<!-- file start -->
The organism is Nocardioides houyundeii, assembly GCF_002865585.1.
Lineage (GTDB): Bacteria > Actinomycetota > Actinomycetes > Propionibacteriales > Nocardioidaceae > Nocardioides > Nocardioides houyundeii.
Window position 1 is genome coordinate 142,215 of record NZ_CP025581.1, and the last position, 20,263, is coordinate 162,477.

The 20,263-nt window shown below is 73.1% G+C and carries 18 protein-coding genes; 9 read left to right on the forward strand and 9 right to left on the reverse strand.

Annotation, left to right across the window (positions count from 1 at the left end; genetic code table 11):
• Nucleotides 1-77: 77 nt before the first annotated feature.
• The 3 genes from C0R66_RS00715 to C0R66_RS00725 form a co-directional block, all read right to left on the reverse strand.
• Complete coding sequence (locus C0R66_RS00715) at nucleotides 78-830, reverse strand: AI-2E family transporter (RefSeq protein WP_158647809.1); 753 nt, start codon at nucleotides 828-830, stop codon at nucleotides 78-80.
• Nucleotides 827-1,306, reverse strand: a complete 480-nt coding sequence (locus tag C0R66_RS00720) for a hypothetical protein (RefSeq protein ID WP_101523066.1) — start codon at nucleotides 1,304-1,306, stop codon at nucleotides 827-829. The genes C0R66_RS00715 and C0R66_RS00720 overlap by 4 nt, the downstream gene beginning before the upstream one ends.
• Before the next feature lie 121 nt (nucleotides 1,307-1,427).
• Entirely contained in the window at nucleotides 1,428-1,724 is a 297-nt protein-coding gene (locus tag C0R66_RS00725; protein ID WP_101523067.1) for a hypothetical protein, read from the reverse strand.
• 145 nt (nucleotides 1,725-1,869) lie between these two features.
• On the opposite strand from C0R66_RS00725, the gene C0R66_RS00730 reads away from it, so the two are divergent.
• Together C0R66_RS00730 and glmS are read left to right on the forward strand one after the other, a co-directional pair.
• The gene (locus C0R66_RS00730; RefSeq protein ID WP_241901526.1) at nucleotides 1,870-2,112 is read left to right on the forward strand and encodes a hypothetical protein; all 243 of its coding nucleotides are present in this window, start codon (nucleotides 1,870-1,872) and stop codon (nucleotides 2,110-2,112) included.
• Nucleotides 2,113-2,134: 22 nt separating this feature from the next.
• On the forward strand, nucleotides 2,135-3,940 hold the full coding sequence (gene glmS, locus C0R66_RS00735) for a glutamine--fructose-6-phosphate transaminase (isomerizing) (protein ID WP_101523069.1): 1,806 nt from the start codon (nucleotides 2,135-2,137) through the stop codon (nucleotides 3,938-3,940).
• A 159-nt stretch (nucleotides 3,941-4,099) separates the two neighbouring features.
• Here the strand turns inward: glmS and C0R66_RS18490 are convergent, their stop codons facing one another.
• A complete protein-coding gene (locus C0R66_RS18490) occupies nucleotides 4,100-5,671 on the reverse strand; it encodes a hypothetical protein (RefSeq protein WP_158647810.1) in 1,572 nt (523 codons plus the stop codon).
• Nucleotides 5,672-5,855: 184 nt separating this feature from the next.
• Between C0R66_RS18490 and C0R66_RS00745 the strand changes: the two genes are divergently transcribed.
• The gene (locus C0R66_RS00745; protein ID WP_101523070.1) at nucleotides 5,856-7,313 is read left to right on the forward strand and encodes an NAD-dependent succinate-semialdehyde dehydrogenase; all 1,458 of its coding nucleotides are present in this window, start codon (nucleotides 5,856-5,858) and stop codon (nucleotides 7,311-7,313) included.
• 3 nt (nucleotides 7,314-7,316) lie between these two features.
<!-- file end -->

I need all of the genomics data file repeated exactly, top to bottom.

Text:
The organism is Nocardioides houyundeii, assembly GCF_002865585.1.
Lineage (GTDB): Bacteria > Actinomycetota > Actinomycetes > Propionibacteriales > Nocardioidaceae > Nocardioides > Nocardioides houyundeii.
Window position 1 is genome coordinate 142,215 of record NZ_CP025581.1, and the last position, 20,263, is coordinate 162,477.

The 20,263-nt window shown below is 73.1% G+C and carries 18 protein-coding genes; 9 read left to right on the forward strand and 9 right to left on the reverse strand.

Annotation, left to right across the window (positions count from 1 at the left end; genetic code table 11):
• Nucleotides 1-77: 77 nt before the first annotated feature.
• The 3 genes from C0R66_RS00715 to C0R66_RS00725 form a co-directional block, all read right to left on the reverse strand.
• Complete coding sequence (locus C0R66_RS00715) at nucleotides 78-830, reverse strand: AI-2E family transporter (RefSeq protein WP_158647809.1); 753 nt, start codon at nucleotides 828-830, stop codon at nucleotides 78-80.
• Nucleotides 827-1,306, reverse strand: a complete 480-nt coding sequence (locus tag C0R66_RS00720) for a hypothetical protein (RefSeq protein ID WP_101523066.1) — start codon at nucleotides 1,304-1,306, stop codon at nucleotides 827-829. The genes C0R66_RS00715 and C0R66_RS00720 overlap by 4 nt, the downstream gene beginning before the upstream one ends.
• Before the next feature lie 121 nt (nucleotides 1,307-1,427).
• Entirely contained in the window at nucleotides 1,428-1,724 is a 297-nt protein-coding gene (locus tag C0R66_RS00725; protein ID WP_101523067.1) for a hypothetical protein, read from the reverse strand.
• 145 nt (nucleotides 1,725-1,869) lie between these two features.
• On the opposite strand from C0R66_RS00725, the gene C0R66_RS00730 reads away from it, so the two are divergent.
• Together C0R66_RS00730 and glmS are read left to right on the forward strand one after the other, a co-directional pair.
• The gene (locus C0R66_RS00730; RefSeq protein ID WP_241901526.1) at nucleotides 1,870-2,112 is read left to right on the forward strand and encodes a hypothetical protein; all 243 of its coding nucleotides are present in this window, start codon (nucleotides 1,870-1,872) and stop codon (nucleotides 2,110-2,112) included.
• Nucleotides 2,113-2,134: 22 nt separating this feature from the next.
• On the forward strand, nucleotides 2,135-3,940 hold the full coding sequence (gene glmS, locus C0R66_RS00735) for a glutamine--fructose-6-phosphate transaminase (isomerizing) (protein ID WP_101523069.1): 1,806 nt from the start codon (nucleotides 2,135-2,137) through the stop codon (nucleotides 3,938-3,940).
• A 159-nt stretch (nucleotides 3,941-4,099) separates the two neighbouring features.
• Here the strand turns inward: glmS and C0R66_RS18490 are convergent, their stop codons facing one another.
• A complete protein-coding gene (locus C0R66_RS18490) occupies nucleotides 4,100-5,671 on the reverse strand; it encodes a hypothetical protein (RefSeq protein WP_158647810.1) in 1,572 nt (523 codons plus the stop codon).
• Nucleotides 5,672-5,855: 184 nt separating this feature from the next.
• Between C0R66_RS18490 and C0R66_RS00745 the strand changes: the two genes are divergently transcribed.
• The gene (locus C0R66_RS00745; protein ID WP_101523070.1) at nucleotides 5,856-7,313 is read left to right on the forward strand and encodes an NAD-dependent succinate-semialdehyde dehydrogenase; all 1,458 of its coding nucleotides are present in this window, start codon (nucleotides 5,856-5,858) and stop codon (nucleotides 7,311-7,313) included.
• 3 nt (nucleotides 7,314-7,316) lie between these two features.